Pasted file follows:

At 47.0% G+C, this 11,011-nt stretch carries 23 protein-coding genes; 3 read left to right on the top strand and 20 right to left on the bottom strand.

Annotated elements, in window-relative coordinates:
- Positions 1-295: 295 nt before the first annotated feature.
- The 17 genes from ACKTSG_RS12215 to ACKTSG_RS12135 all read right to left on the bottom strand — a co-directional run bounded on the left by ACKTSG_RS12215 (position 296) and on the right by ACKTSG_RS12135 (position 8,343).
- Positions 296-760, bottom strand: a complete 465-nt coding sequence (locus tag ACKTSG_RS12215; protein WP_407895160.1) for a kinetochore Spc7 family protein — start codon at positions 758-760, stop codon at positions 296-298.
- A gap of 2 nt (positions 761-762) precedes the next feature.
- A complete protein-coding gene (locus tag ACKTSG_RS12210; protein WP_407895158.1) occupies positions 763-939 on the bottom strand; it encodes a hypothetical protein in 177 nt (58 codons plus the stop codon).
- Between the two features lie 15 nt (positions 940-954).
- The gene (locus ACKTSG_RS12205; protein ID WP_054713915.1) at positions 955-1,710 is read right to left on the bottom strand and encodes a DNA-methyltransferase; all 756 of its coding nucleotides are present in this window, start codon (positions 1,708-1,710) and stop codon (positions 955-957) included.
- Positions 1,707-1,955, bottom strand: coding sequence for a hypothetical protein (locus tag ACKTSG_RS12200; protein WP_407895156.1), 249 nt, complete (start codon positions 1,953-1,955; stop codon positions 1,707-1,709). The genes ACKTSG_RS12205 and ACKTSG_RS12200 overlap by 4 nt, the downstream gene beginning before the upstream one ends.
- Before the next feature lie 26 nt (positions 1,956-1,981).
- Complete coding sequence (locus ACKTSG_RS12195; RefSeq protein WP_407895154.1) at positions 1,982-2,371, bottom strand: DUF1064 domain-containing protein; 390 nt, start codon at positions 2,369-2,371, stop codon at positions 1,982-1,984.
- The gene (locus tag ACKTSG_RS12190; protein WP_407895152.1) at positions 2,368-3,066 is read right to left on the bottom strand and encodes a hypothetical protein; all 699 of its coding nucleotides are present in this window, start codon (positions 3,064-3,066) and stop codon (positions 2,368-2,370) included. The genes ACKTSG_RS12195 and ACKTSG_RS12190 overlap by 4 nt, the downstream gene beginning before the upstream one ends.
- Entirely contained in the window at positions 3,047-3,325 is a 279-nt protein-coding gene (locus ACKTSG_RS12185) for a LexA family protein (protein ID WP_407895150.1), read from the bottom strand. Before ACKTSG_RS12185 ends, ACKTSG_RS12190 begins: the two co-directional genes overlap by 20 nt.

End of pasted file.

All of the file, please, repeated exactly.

At 47.0% G+C, this 11,011-nt stretch carries 23 protein-coding genes; 3 read left to right on the top strand and 20 right to left on the bottom strand.

Annotated elements, in window-relative coordinates:
- Positions 1-295: 295 nt before the first annotated feature.
- The 17 genes from ACKTSG_RS12215 to ACKTSG_RS12135 all read right to left on the bottom strand — a co-directional run bounded on the left by ACKTSG_RS12215 (position 296) and on the right by ACKTSG_RS12135 (position 8,343).
- Positions 296-760, bottom strand: a complete 465-nt coding sequence (locus tag ACKTSG_RS12215; protein WP_407895160.1) for a kinetochore Spc7 family protein — start codon at positions 758-760, stop codon at positions 296-298.
- A gap of 2 nt (positions 761-762) precedes the next feature.
- A complete protein-coding gene (locus tag ACKTSG_RS12210; protein WP_407895158.1) occupies positions 763-939 on the bottom strand; it encodes a hypothetical protein in 177 nt (58 codons plus the stop codon).
- Between the two features lie 15 nt (positions 940-954).
- The gene (locus ACKTSG_RS12205; protein ID WP_054713915.1) at positions 955-1,710 is read right to left on the bottom strand and encodes a DNA-methyltransferase; all 756 of its coding nucleotides are present in this window, start codon (positions 1,708-1,710) and stop codon (positions 955-957) included.
- Positions 1,707-1,955, bottom strand: coding sequence for a hypothetical protein (locus tag ACKTSG_RS12200; protein WP_407895156.1), 249 nt, complete (start codon positions 1,953-1,955; stop codon positions 1,707-1,709). The genes ACKTSG_RS12205 and ACKTSG_RS12200 overlap by 4 nt, the downstream gene beginning before the upstream one ends.
- Before the next feature lie 26 nt (positions 1,956-1,981).
- Complete coding sequence (locus ACKTSG_RS12195; RefSeq protein WP_407895154.1) at positions 1,982-2,371, bottom strand: DUF1064 domain-containing protein; 390 nt, start codon at positions 2,369-2,371, stop codon at positions 1,982-1,984.
- The gene (locus tag ACKTSG_RS12190; protein WP_407895152.1) at positions 2,368-3,066 is read right to left on the bottom strand and encodes a hypothetical protein; all 699 of its coding nucleotides are present in this window, start codon (positions 3,064-3,066) and stop codon (positions 2,368-2,370) included. The genes ACKTSG_RS12195 and ACKTSG_RS12190 overlap by 4 nt, the downstream gene beginning before the upstream one ends.
- Entirely contained in the window at positions 3,047-3,325 is a 279-nt protein-coding gene (locus ACKTSG_RS12185) for a LexA family protein (protein ID WP_407895150.1), read from the bottom strand. Before ACKTSG_RS12185 ends, ACKTSG_RS12190 begins: the two co-directional genes overlap by 20 nt.